How can we justify such a claim?
The competition for media attention in which science is engaged — incidentally, no
longer as the science, but only still as an apparent unity of actually competing organiza-
tions — requires criteria that at least suggest the possibility of comparison. Visibility and
the public attention related to it is one such criterion. As long as journalism produces
this visibility according to its own intrinsic logic, this is not only unproblematic, but even
socially desirable, with journalism highlighting the relevance of science for society. This
means that despite the tight coupling of both systems we expect science journalism to
stick to the rules of journalism, instead of just copying science. But that applies to sci-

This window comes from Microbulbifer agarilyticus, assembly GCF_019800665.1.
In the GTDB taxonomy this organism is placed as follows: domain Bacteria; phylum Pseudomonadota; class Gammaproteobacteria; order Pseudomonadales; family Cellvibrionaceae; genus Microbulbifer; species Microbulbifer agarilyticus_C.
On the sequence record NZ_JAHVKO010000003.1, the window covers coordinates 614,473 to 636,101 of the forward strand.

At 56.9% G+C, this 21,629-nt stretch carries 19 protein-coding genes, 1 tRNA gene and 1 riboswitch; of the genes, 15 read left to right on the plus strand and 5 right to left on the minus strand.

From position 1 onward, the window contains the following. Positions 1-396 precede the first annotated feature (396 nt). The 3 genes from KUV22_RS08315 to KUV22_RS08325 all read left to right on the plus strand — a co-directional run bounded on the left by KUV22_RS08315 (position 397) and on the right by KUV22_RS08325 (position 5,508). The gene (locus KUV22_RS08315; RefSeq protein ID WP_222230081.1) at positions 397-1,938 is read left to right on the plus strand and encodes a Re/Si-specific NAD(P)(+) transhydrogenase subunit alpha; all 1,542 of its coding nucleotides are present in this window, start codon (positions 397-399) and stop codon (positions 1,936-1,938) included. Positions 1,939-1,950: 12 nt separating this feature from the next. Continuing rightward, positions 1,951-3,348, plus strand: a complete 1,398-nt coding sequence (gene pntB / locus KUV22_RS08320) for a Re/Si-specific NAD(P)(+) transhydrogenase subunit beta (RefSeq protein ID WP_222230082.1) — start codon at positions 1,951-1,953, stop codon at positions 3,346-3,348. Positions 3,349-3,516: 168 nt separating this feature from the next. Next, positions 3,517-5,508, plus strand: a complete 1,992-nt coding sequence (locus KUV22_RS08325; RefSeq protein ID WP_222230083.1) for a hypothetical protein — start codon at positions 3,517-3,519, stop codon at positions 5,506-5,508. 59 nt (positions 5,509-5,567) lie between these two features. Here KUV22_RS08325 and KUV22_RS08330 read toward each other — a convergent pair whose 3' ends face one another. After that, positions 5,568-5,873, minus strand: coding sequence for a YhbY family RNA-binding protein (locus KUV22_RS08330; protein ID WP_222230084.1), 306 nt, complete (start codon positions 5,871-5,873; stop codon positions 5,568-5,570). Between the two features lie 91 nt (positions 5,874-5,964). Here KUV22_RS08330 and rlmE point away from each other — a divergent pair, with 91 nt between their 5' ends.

ence, too. Academia should also prevent the scientific rationale from colonization by the
logic of public attention instead of turning scientists into accomplices of mediatization.
Yet, the value of an academic is becoming increasingly measured according to whether
he or she has accumulated as many units of the currency of “public attention” as possible.
The mechanism described here increasingly affects, and has already affected, academic
life, including the epistemic procedures of science, so that we can even claim that it has
gradually eaten its way into these processes of understanding at the core of science. In
short, when public attention becomes the dominant criterion, then we consider the demand
for more publicity for science, i.e., for more communication from science into the public
sphere, as being not only alien to science, but indeed harmful to it.
What is good science communication?
So how can we imagine better communication from science into the public sphere? Is
it really the individual academics themselves who benefit from a forced science commu-
nication from science into the public sphere? We would answer with a resounding “no”
here. Is it the academic organization, e.g., a university, that benefits (and then indirectly
its academics)? At first glance, “yes”, since those placed at the forefront in the compe-